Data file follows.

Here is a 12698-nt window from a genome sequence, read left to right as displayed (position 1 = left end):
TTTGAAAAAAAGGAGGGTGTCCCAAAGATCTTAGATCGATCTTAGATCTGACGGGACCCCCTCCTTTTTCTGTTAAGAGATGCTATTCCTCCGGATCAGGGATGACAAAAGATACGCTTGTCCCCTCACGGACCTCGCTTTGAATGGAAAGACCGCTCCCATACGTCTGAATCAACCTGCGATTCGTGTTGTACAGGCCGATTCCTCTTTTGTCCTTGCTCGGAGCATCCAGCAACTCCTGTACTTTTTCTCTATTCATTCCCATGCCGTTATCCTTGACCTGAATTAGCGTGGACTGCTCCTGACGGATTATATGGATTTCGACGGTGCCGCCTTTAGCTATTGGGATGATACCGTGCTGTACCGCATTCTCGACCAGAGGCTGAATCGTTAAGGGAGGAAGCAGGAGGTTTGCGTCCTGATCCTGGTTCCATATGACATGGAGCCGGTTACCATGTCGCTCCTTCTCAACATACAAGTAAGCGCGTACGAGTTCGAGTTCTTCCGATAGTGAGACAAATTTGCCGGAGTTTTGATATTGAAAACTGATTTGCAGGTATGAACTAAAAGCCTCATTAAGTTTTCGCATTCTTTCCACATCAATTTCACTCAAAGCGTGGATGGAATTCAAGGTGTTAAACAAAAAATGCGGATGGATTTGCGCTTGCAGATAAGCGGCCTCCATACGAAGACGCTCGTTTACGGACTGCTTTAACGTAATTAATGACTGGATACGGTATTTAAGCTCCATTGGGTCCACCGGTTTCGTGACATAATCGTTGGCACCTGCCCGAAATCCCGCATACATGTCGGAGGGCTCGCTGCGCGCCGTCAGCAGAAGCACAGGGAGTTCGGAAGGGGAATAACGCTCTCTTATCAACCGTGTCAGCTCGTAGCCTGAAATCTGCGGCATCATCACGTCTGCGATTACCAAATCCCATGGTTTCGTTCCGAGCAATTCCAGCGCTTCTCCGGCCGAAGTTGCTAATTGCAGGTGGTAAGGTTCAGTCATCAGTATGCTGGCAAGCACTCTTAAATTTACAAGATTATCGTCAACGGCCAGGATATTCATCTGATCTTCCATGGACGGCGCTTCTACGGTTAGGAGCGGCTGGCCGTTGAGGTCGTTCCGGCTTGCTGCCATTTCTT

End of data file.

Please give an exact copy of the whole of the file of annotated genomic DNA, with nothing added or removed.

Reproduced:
Here is a 12698-nt window from a genome sequence, read left to right as displayed (position 1 = left end):
TTTGAAAAAAAGGAGGGTGTCCCAAAGATCTTAGATCGATCTTAGATCTGACGGGACCCCCTCCTTTTTCTGTTAAGAGATGCTATTCCTCCGGATCAGGGATGACAAAAGATACGCTTGTCCCCTCACGGACCTCGCTTTGAATGGAAAGACCGCTCCCATACGTCTGAATCAACCTGCGATTCGTGTTGTACAGGCCGATTCCTCTTTTGTCCTTGCTCGGAGCATCCAGCAACTCCTGTACTTTTTCTCTATTCATTCCCATGCCGTTATCCTTGACCTGAATTAGCGTGGACTGCTCCTGACGGATTATATGGATTTCGACGGTGCCGCCTTTAGCTATTGGGATGATACCGTGCTGTACCGCATTCTCGACCAGAGGCTGAATCGTTAAGGGAGGAAGCAGGAGGTTTGCGTCCTGATCCTGGTTCCATATGACATGGAGCCGGTTACCATGTCGCTCCTTCTCAACATACAAGTAAGCGCGTACGAGTTCGAGTTCTTCCGATAGTGAGACAAATTTGCCGGAGTTTTGATATTGAAAACTGATTTGCAGGTATGAACTAAAAGCCTCATTAAGTTTTCGCATTCTTTCCACATCAATTTCACTCAAAGCGTGGATGGAATTCAAGGTGTTAAACAAAAAATGCGGATGGATTTGCGCTTGCAGATAAGCGGCCTCCATACGAAGACGCTCGTTTACGGACTGCTTTAACGTAATTAATGACTGGATACGGTATTTAAGCTCCATTGGGTCCACCGGTTTCGTGACATAATCGTTGGCACCTGCCCGAAATCCCGCATACATGTCGGAGGGCTCGCTGCGCGCCGTCAGCAGAAGCACAGGGAGTTCGGAAGGGGAATAACGCTCTCTTATCAACCGTGTCAGCTCGTAGCCTGAAATCTGCGGCATCATCACGTCTGCGATTACCAAATCCCATGGTTTCGTTCCGAGCAATTCCAGCGCTTCTCCGGCCGAAGTTGCTAATTGCAGGTGGTAAGGTTCAGTCATCAGTATGCTGGCAAGCACTCTTAAATTTACAAGATTATCGTCAACGGCCAGGATATTCATCTGATCTTCCATGGACGGCGCTTCTACGGTTAGGAGCGGCTGGCCGTTGAGGTCGTTCCGGCTTGCTGCCATTTCTT